You would think they’d be lots of good psychological theories of wisdom, as it’s something we talk about all the time in everyday life, but there just isn’t.
Psychologists have traditionally avoided the subject, although, thankfully, this is now starting to change and the New York Times has an in-depth article looking at some of the recent findings.
The article also looks at why the subject has been ignored, partly, of course, because it’s quite hard to define.
Nevertheless, one person who has pioneered the study of wisdom is neuropsychologist Dr Vivian Clayton who began studying this most valued of human traits in the 1970s.
Between 1976, when she finished her dissertation, and 1982, Clayton published several groundbreaking papers that are now generally acknowledged as the first to suggest that researchers could study wisdom empirically. She identified three general aspects of human activity that were central to wisdom ‚Äî the acquisition of knowledge (cognitive) and the analysis of that information (reflective) filtered through the emotions (affective). Then she assembled a battery of existing psychological tests to measure it.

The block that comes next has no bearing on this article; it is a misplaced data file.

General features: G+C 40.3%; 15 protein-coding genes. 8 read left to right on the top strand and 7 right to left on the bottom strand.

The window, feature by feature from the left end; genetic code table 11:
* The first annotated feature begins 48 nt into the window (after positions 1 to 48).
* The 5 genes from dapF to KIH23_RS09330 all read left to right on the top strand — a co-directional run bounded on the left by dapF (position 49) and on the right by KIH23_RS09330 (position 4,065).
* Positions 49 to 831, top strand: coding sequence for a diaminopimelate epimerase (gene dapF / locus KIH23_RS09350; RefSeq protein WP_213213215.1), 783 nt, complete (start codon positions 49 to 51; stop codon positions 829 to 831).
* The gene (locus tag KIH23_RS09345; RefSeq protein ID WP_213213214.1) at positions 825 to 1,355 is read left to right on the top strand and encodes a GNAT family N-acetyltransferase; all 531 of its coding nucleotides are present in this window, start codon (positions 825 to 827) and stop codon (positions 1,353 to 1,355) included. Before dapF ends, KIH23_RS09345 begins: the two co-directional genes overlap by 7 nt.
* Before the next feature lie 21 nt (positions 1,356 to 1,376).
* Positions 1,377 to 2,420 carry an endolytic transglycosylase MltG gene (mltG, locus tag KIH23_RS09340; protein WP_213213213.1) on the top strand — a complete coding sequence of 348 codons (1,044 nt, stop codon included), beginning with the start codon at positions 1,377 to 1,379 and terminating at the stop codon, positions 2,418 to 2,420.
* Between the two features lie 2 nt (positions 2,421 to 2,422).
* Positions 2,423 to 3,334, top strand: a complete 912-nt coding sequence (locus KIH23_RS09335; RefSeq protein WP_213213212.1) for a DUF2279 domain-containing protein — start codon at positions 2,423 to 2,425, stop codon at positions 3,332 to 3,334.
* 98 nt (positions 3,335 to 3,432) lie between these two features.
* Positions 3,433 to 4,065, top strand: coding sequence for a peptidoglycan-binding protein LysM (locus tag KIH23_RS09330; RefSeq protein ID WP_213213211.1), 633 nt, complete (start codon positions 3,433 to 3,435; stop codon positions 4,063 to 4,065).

Clayton laid several important markers on the field at its inception. She realized that “neither were the old always wise, nor the young lacking in wisdom.” She also argued that while intelligence represented a nonsocial and impersonal domain of knowledge that might diminish in value over the course of a lifetime, wisdom represented a social, interpersonal form of knowledge about human nature that resisted erosion and might increase with age. Clayton’s early work was “a big deal,” Sternberg says. “It was a breakthrough to say wisdom is something you could study.” Jacqui Smith, who has conducted wisdom research since the 1980s, says it “was seminal work that really triggered subsequent studies.”
The article discusses some of Clayton’s early groundbreaking work in the field and goes on to look at what modern psychology and neuroscience is telling us about how we understand wisdom and act wisely, particularly in terms of emotion and maturity through the later years.
Link to NYT article ‘The Older-and-Wiser Hypothesis’.